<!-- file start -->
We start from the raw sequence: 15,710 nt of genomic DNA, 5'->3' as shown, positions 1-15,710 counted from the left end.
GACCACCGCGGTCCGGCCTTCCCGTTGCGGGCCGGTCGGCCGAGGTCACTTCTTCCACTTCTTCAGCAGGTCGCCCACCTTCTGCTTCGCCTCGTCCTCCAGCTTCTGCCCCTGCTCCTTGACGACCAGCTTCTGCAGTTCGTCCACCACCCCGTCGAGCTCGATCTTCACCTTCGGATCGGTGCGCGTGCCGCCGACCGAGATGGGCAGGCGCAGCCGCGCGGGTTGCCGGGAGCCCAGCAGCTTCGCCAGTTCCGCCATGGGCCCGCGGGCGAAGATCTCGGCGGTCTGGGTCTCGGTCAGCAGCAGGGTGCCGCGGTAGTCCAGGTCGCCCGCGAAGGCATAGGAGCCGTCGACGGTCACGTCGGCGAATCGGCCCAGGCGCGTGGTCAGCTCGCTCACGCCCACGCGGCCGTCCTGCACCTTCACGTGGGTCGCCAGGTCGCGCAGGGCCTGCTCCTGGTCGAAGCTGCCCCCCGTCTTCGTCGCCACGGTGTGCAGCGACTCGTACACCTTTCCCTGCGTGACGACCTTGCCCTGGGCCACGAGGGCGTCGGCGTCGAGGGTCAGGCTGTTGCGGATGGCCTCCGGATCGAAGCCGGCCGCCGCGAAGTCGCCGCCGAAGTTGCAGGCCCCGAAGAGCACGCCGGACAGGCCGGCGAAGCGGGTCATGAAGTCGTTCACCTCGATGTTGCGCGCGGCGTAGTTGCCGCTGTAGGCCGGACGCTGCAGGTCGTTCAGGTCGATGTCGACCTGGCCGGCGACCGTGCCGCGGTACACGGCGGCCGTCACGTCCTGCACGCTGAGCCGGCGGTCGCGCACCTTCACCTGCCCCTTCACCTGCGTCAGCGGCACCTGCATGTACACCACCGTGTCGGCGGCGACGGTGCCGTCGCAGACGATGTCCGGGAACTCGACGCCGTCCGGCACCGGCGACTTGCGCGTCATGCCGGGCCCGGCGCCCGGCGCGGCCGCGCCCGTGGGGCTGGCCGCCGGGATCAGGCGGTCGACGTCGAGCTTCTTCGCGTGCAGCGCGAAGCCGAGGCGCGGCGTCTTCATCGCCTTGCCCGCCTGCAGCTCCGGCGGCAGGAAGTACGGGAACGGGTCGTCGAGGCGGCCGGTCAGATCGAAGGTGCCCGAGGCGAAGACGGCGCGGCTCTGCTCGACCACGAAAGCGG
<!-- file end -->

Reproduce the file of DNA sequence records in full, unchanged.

We start from the raw sequence: 15,710 nt of genomic DNA, 5'->3' as shown, positions 1-15,710 counted from the left end.
GACCACCGCGGTCCGGCCTTCCCGTTGCGGGCCGGTCGGCCGAGGTCACTTCTTCCACTTCTTCAGCAGGTCGCCCACCTTCTGCTTCGCCTCGTCCTCCAGCTTCTGCCCCTGCTCCTTGACGACCAGCTTCTGCAGTTCGTCCACCACCCCGTCGAGCTCGATCTTCACCTTCGGATCGGTGCGCGTGCCGCCGACCGAGATGGGCAGGCGCAGCCGCGCGGGTTGCCGGGAGCCCAGCAGCTTCGCCAGTTCCGCCATGGGCCCGCGGGCGAAGATCTCGGCGGTCTGGGTCTCGGTCAGCAGCAGGGTGCCGCGGTAGTCCAGGTCGCCCGCGAAGGCATAGGAGCCGTCGACGGTCACGTCGGCGAATCGGCCCAGGCGCGTGGTCAGCTCGCTCACGCCCACGCGGCCGTCCTGCACCTTCACGTGGGTCGCCAGGTCGCGCAGGGCCTGCTCCTGGTCGAAGCTGCCCCCCGTCTTCGTCGCCACGGTGTGCAGCGACTCGTACACCTTTCCCTGCGTGACGACCTTGCCCTGGGCCACGAGGGCGTCGGCGTCGAGGGTCAGGCTGTTGCGGATGGCCTCCGGATCGAAGCCGGCCGCCGCGAAGTCGCCGCCGAAGTTGCAGGCCCCGAAGAGCACGCCGGACAGGCCGGCGAAGCGGGTCATGAAGTCGTTCACCTCGATGTTGCGCGCGGCGTAGTTGCCGCTGTAGGCCGGACGCTGCAGGTCGTTCAGGTCGATGTCGACCTGGCCGGCGACCGTGCCGCGGTACACGGCGGCCGTCACGTCCTGCACGCTGAGCCGGCGGTCGCGCACCTTCACCTGCCCCTTCACCTGCGTCAGCGGCACCTGCATGTACACCACCGTGTCGGCGGCGACGGTGCCGTCGCAGACGATGTCCGGGAACTCGACGCCGTCCGGCACCGGCGACTTGCGCGTCATGCCGGGCCCGGCGCCCGGCGCGGCCGCGCCCGTGGGGCTGGCCGCCGGGATCAGGCGGTCGACGTCGAGCTTCTTCGCGTGCAGCGCGAAGCCGAGGCGCGGCGTCTTCATCGCCTTGCCCGCCTGCAGCTCCGGCGGCAGGAAGTACGGGAACGGGTCGTCGAGGCGGCCGGTCAGATCGAAGGTGCCCGAGGCGAAGACGGCGCGGCTCTGCTCGACCACGAAAGCGG